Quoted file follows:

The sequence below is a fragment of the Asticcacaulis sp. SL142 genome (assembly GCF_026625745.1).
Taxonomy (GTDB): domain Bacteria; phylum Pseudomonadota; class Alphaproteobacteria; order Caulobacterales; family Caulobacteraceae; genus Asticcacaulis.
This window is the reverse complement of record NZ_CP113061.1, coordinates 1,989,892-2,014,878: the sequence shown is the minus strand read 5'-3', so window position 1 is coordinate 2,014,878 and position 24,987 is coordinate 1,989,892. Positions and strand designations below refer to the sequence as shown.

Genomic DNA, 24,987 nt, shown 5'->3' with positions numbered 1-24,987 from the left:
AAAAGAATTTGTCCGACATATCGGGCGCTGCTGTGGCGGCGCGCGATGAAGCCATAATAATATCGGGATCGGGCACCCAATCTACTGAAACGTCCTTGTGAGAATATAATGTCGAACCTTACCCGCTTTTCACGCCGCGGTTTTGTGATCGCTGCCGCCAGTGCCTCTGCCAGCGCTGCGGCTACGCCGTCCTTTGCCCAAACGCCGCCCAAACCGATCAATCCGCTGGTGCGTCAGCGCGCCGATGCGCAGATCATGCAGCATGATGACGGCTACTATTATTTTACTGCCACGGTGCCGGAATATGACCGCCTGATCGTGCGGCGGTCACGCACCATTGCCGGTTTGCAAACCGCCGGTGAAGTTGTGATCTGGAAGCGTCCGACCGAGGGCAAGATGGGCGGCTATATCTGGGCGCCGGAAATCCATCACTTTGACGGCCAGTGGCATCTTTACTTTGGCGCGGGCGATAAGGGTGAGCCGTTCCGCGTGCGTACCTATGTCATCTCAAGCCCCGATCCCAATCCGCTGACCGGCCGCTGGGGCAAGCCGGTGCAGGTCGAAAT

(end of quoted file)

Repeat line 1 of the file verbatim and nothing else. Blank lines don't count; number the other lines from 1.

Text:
The sequence below is a fragment of the Asticcacaulis sp. SL142 genome (assembly GCF_026625745.1).